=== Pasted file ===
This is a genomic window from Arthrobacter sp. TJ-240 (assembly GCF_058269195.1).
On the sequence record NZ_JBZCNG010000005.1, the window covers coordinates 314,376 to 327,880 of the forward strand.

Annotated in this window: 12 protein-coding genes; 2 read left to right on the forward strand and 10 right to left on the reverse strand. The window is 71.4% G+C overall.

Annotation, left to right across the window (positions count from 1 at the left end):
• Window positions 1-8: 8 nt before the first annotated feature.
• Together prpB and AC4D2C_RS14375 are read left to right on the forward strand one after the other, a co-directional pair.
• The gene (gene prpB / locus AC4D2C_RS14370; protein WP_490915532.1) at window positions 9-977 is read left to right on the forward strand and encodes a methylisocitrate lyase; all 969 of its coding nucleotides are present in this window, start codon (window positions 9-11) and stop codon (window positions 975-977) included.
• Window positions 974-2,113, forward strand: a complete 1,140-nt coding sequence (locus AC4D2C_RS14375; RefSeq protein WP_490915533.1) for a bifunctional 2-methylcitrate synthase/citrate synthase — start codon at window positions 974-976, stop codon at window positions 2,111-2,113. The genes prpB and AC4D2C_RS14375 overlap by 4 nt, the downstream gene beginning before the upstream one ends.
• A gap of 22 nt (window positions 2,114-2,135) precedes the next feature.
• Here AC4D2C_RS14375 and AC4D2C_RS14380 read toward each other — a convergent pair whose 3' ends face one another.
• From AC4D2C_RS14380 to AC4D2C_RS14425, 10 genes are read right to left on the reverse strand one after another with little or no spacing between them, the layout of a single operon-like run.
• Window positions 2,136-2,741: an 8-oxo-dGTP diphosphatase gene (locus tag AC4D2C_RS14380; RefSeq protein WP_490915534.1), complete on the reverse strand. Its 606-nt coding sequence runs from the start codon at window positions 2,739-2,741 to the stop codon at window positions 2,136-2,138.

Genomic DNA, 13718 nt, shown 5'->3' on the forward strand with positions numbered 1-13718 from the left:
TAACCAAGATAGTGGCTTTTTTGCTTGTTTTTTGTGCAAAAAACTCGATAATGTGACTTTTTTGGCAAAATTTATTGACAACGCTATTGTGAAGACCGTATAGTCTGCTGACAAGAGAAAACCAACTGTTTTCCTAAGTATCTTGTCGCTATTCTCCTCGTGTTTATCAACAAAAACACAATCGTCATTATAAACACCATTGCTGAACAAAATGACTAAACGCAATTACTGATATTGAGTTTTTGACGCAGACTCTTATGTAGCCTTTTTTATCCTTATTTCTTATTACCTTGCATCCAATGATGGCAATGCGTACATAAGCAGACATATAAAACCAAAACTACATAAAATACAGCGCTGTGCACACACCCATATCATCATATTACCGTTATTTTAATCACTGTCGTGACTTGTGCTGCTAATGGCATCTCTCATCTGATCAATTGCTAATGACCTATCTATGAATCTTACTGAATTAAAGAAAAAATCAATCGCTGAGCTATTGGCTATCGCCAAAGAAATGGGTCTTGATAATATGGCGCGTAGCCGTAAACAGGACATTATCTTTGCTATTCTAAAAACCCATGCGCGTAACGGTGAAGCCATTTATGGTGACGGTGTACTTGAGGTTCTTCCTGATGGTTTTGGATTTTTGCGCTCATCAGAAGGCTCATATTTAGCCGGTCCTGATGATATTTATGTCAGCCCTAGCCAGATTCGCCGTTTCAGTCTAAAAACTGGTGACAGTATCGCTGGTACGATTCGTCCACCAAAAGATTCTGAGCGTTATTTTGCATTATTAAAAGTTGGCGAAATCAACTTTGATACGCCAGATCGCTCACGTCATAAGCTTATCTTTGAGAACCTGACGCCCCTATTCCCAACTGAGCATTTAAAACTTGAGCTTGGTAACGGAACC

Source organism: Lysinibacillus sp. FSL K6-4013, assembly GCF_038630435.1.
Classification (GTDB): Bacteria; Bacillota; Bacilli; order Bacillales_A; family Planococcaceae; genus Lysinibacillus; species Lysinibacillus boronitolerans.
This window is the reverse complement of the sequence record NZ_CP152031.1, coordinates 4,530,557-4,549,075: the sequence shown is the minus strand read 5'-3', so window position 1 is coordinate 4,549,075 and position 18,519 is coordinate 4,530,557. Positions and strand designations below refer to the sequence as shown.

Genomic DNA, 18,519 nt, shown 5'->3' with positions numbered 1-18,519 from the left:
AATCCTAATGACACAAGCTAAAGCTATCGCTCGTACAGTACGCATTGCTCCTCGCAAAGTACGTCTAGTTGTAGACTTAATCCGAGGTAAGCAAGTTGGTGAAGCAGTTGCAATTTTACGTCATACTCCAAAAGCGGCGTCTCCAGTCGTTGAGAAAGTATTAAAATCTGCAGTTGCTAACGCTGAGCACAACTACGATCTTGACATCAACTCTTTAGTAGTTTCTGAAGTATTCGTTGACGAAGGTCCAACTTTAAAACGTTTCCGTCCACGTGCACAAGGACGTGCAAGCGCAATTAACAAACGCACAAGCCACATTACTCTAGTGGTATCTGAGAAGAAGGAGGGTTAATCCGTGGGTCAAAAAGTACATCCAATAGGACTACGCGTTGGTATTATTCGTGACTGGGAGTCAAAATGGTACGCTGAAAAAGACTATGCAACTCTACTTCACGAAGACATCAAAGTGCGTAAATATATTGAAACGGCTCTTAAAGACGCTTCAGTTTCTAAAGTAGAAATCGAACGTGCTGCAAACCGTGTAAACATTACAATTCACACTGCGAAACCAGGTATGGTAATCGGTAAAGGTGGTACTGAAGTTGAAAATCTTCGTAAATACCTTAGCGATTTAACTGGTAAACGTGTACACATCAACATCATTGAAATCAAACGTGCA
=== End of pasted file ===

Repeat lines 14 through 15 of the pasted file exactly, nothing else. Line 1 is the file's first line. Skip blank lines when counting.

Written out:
TAACCAAGATAGTGGCTTTTTTGCTTGTTTTTTGTGCAAAAAACTCGATAATGTGACTTTTTTGGCAAAATTTATTGACAACGCTATTGTGAAGACCGTATAGTCTGCTGACAAGAGAAAACCAACTGTTTTCCTAAGTATCTTGTCGCTATTCTCCTCGTGTTTATCAACAAAAACACAATCGTCATTATAAACACCATTGCTGAACAAAATGACTAAACGCAATTACTGATATTGAGTTTTTGACGCAGACTCTTATGTAGCCTTTTTTATCCTTATTTCTTATTACCTTGCATCCAATGATGGCAATGCGTACATAAGCAGACATATAAAACCAAAACTACATAAAATACAGCGCTGTGCACACACCCATATCATCATATTACCGTTATTTTAATCACTGTCGTGACTTGTGCTGCTAATGGCATCTCTCATCTGATCAATTGCTAATGACCTATCTATGAATCTTACTGAATTAAAGAAAAAATCAATCGCTGAGCTATTGGCTATCGCCAAAGAAATGGGTCTTGATAATATGGCGCGTAGCCGTAAACAGGACATTATCTTTGCTATTCTAAAAACCCATGCGCGTAACGGTGAAGCCATTTATGGTGACGGTGTACTTGAGGTTCTTCCTGATGGTTTTGGATTTTTGCGCTCATCAGAAGGCTCATATTTAGCCGGTCCTGATGATATTTATGTCAGCCCTAGCCAGATTCGCCGTTTCAGTCTAAAAACTGGTGACAGTATCGCTGGTACGATTCGTCCACCAAAAGATTCTGAGCGTTATTTTGCATTATTAAAAGTTGGCGAAATCAACTTTGATACGCCAGATCGCTCACGTCATAAGCTTATCTTTGAGAACCTGACGCCCCTATTCCCAACTGAGCATTTAAAACTTGAGCTTGGTAACGGAACC

Source organism: Lysinibacillus sp. FSL K6-4013, assembly GCF_038630435.1.